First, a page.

I received a call from a man who said he’d been incorrectly served notice of a lawsuit, but that that the information on it wasn’t for him. He said, “I tried to tell the process server that, but she told me it was my problem and then she drove away. I swear, if I could get my hands around her neck, I’d strangle her.” I laughed uncomfortably and then in my pleasantest voice said, “Sir, all we need you to do is write us a letter—”

“No!” he interjected. “I’m not wasting any of my time because someone else screwed up! Why should I have to write a letter?!”

Still calm, I said, “Sir, we need to have it in writing so we can file it with the court and get the correct defendant served.”

He raised his voice to a full-blown yell, repeating his story about the woman showing up at his door and the fact that he’s the wrong person. “Sir!” I said, taken aback. “I’m trying to help you!”

He kept yelling about what a “stupid bitch” the process server was, and that he shouldn’t have to waste his time to fix this.

And that’s when I snapped.

I raised my voice’s volume to match his. I clenched my fist and extended my pointer finger, jabbing the air to italicize my words.

LISTEN,” I said. “I AM THE RECEPTIONIST AT THE LAW OFFICE. I HAVE NOTHING TO DO WITH THE PRIVATE PROCESS SERVER. SHE TOLD YOU THAT IT WAS NOW YOUR PROBLEM, SO I’M TELLING YOU HOW TO FIX THAT PROBLEM. YOU CAN LISTEN TO ME AND FIX THIS, OR DON’T, AND SEE WHAT HAPPENS WITH THE COURT. I DON’T CARE.”

“But I should have to do anything!” he said. “I don’t want to do what you’re telling me to do!”

“THEN I’M DONE TALKING TO YOU,” I replied. And I hung up the phone.

I don’t know who she was or where she came from, but she was calm and she was quick. She didn’t mumble or stutter. She stood up for herself. And when it was all over, she didn’t break into a cold sweat or need to repose on the couch to calm her shaking limbs and racing heart.

Instead, she googled the belligerent man and discovered that he was a former attorney who was now the president of a successful wealth management company. Maybe he can bully other people into giving him what he wants, but not this girl. Not this time.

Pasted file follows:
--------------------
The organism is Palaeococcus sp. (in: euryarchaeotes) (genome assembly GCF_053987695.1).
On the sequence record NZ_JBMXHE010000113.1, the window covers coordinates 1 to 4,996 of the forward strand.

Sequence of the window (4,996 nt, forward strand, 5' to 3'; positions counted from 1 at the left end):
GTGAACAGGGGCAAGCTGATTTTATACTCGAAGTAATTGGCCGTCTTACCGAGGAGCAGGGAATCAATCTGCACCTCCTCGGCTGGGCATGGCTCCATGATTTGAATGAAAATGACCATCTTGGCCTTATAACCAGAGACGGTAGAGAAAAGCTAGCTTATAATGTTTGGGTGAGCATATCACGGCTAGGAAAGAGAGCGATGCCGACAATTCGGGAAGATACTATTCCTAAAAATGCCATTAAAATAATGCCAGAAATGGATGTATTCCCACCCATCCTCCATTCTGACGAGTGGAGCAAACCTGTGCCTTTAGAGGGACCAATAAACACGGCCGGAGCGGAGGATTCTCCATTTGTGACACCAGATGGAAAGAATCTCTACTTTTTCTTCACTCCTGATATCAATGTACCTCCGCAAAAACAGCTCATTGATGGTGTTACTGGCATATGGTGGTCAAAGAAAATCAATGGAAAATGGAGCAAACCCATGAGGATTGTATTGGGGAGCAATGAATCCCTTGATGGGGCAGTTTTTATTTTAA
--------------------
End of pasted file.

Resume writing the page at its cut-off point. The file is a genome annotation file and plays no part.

Thursday, February 2, 2012

Five Chick Flicks I Don't Hate

When I was a freshman in college, two of my best friends (one of them being my roommate) wouldn’t let me watch movies with them. One too many snide remarks got my privileges revoked, and any time I inquired after the title of their chosen film, they would tell me and then say, “You would hate it.”

Which was probably true. If I’m going to spend an hour and a half escaping from my world of womanly woes, I want to spend it watching a woman of Substance! Depth! Profundity! Who doesn’t need a man if she doesn’t want one! Who might be a little bit clumsy and socially awkward but doesn’t pander to her less sophisticated audience members with prat falls and wardrobe malfunctions!

I’m about to give you a list of five chick flicks I don’t hate. The following list is in no order and is by no means exclusive, and they might not even meet the snobby criteria I laid out above. I don’t hate them because I don’t hate them, okay?

You’ve Got Mail. I have a big-time crush on Tom Hanks, and I’d bet most women do. He’s so husbandly. He’s attractive, but not unattainably so. He’s funny without being annoying, and he’s just sensitive enough to bring you daisies when you have a cold, but not so sensitive that he can’t quote The Godfather when times are tough. Also, it’s a movie about books. And who doesn’t love Meg Ryan and her shadow-boxing behind the counter of her independent children’s book store?



Pride & Prejudice
. Obviously. It’s my favorite love story. I like the Keira Knightley version for its length, beautiful cinematography, and soundtrack. But I love the BBC miniseries—it’s an indulgence. When I read the book, I have a mix of the two casts of minor characters in my head, but Elizabeth and Darcy are always Jennifer Ehle and Colin Firth. Speaking of—Mr. Darcy Takes A Bath.



The Princess Diaries